Thank you to Board Member Alisha Diego Klatt, who just ended 3 years of Board service on August 31st! We want to honor all of Alisha’s achievements since she first completed a 2004 Youth Filmmaker Training Program workshop, where she created her first film Global Mixing. Afterward, Alisha dove into screenwriting for films like Straight Jacket by QWOCMAP Filmmaker Christine Liang.
Alisha continued to support QWOCMAP over the years. While she was completing her Masters in Education and Instructional Technology, Alisha approached us with an interactive lecture that made film lighting concepts fun. She then led the team that created QWOCMAP Online University, a mobile optimized, open-source course management system, a decade before online learning was common!
This made it possible to transform our Filmmaker Training Program model from 16-week workshops in the Bay Area, into a 4-day workshop that could travel from Richmond, California to Gallup & Window Rock/Navajo Nation, New Mexico and Tijuana, Mexico! Full of learning resources, QWOCMAP Online University was designed to be both accessible and fun. We use it to this day – a testament to Alisha’s leadership and skills. As she transfers the system to a new platform, her work will make it possible for QWOCMAP to offer hybrid online/in-person programs in the future.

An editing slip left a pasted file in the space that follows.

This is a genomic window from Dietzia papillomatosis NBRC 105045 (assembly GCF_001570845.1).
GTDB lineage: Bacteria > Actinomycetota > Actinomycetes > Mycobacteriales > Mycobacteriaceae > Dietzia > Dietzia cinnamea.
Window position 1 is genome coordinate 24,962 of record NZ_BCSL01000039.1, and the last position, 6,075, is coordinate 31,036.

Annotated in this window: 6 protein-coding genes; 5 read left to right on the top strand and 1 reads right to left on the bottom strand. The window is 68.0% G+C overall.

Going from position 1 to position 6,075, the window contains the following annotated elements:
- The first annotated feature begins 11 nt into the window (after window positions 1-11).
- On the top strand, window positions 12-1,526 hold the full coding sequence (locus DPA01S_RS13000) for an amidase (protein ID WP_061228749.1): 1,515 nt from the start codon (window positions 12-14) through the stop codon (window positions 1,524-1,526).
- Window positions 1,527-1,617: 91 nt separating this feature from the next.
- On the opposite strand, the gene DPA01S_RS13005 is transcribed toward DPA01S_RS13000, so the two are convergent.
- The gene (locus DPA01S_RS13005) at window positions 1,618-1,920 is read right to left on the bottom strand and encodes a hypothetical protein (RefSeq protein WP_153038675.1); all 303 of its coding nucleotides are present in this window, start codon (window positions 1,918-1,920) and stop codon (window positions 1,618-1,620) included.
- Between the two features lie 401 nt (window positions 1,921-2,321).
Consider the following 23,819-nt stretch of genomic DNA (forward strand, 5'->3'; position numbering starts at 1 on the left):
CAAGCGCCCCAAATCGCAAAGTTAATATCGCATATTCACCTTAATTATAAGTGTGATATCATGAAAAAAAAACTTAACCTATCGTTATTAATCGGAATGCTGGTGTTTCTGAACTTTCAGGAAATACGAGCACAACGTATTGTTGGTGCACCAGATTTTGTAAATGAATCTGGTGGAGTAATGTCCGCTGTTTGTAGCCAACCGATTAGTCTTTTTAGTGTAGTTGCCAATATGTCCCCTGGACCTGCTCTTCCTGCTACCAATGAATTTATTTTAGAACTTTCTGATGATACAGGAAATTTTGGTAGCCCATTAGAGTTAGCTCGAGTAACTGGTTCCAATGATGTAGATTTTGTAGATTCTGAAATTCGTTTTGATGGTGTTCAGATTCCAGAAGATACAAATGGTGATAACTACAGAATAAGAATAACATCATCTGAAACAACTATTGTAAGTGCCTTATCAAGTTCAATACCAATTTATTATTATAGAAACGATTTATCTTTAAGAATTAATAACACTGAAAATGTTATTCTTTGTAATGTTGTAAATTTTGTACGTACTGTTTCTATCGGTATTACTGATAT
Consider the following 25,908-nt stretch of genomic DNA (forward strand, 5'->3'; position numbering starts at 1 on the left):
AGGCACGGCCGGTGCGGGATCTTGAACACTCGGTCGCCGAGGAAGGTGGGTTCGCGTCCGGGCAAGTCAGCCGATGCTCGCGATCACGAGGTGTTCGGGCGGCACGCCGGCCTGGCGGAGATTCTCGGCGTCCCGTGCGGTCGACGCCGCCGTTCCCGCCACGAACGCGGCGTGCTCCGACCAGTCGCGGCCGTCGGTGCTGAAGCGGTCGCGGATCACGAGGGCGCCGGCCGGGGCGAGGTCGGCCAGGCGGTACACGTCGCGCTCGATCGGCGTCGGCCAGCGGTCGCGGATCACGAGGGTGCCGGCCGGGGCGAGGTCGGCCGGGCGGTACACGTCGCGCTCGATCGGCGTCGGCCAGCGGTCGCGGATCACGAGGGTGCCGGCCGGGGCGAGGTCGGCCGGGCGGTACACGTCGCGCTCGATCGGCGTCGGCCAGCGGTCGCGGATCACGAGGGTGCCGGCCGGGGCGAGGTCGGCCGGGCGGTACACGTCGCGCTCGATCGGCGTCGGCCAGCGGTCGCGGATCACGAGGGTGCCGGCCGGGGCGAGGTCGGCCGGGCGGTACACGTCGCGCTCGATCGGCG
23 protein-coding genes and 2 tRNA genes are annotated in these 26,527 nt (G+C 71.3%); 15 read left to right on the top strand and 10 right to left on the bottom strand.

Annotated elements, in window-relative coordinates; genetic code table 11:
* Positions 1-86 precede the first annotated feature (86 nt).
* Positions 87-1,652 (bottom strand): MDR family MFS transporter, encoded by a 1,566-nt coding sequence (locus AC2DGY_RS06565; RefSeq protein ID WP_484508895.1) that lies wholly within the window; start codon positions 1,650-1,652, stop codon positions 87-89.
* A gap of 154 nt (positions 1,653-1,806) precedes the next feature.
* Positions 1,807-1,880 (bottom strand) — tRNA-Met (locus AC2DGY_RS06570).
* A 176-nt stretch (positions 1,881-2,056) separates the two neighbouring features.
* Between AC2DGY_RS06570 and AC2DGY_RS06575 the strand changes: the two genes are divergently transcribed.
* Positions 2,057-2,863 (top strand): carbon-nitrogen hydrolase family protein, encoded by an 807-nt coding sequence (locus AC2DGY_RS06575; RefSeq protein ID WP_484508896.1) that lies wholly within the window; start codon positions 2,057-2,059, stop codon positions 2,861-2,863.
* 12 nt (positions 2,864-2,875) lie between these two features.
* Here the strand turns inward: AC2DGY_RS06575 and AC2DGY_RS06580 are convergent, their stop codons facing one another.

In addition to amplifying the power of filmmaker training, Alisha also staffed our Front Desk, provided technical support for our annual international Queer Women of Color Film Festival, and cheered on donors for Give OUT Day. Alisha transformed her passion and leadership into her work with QWOCMAP, and for her, it started young:
“I attended my mom’s classes with her while she worked towards her dream of a college degree. I’d color in books or play quietly. She was a single mother and first-generation college student who taught me resilience. My mother would tell me stories, of the strength of her siblings and parents, of their hard work picking crops in Central and Southern California. Of their participation in the Delano Grape Strike to resist injustice.
My family’s stories inspire me to create art. To tell stories for social justice. To make the world better for the future. We’ll know that we’ve succeeded when those generations are grounded in the knowledge of where they came from, able to tell both their stories and ours.”
Thank you, Alisha! We’re excited to see what you do as you continue to write stories and design learning that is accessible for everyone!